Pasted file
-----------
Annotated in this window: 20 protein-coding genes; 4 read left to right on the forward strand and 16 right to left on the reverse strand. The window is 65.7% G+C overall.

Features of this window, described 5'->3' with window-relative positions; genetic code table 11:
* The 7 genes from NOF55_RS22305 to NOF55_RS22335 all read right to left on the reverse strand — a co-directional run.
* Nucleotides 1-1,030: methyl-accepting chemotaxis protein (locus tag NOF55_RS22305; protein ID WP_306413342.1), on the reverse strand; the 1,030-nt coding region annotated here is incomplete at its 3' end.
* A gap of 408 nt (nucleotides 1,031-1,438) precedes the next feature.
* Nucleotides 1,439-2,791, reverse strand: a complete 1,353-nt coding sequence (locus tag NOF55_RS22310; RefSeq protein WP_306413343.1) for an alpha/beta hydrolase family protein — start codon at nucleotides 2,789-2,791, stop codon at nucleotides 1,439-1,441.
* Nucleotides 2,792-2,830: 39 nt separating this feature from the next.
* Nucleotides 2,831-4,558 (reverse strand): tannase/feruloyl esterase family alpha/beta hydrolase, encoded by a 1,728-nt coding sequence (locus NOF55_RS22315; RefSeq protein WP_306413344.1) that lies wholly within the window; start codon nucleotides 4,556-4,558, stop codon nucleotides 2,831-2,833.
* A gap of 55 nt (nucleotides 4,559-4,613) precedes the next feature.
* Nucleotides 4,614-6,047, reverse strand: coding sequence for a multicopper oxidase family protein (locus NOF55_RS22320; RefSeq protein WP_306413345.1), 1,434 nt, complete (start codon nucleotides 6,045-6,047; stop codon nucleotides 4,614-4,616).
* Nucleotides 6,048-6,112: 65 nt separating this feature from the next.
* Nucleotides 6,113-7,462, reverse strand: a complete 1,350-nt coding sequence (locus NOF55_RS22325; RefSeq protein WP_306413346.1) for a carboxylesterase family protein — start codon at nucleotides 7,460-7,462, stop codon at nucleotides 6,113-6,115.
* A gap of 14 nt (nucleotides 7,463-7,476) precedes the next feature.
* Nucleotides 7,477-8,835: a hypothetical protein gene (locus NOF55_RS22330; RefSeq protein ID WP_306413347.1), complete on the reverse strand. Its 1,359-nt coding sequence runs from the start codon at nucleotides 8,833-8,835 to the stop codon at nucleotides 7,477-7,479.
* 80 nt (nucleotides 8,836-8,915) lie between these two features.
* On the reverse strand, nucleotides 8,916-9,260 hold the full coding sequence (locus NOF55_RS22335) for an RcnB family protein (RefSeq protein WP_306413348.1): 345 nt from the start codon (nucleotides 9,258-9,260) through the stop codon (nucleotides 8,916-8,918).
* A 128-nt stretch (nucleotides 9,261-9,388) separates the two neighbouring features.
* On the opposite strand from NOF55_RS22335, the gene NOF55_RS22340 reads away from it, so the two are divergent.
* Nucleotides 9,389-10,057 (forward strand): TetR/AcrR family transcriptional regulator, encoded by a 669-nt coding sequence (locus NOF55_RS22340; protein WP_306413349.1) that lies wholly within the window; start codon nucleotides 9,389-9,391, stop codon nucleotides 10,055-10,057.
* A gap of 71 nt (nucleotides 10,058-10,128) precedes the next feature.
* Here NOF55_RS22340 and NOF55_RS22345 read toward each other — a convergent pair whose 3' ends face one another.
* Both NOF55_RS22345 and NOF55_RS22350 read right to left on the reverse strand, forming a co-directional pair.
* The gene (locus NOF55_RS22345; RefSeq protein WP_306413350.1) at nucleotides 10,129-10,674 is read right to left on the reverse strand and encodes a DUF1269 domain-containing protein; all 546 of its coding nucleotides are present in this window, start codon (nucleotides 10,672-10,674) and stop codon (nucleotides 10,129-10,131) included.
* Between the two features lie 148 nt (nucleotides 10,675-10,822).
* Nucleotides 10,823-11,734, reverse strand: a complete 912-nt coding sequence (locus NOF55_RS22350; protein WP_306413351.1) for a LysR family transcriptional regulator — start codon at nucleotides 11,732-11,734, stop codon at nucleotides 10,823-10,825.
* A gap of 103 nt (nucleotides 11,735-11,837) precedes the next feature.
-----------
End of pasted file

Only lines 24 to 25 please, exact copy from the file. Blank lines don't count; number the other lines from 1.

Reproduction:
* Between the two features lie 148 nt (nucleotides 10,675-10,822).
* Nucleotides 10,823-11,734, reverse strand: a complete 912-nt coding sequence (locus NOF55_RS22350; protein WP_306413351.1) for a LysR family transcriptional regulator — start codon at nucleotides 11,732-11,734, stop codon at nucleotides 10,823-10,825.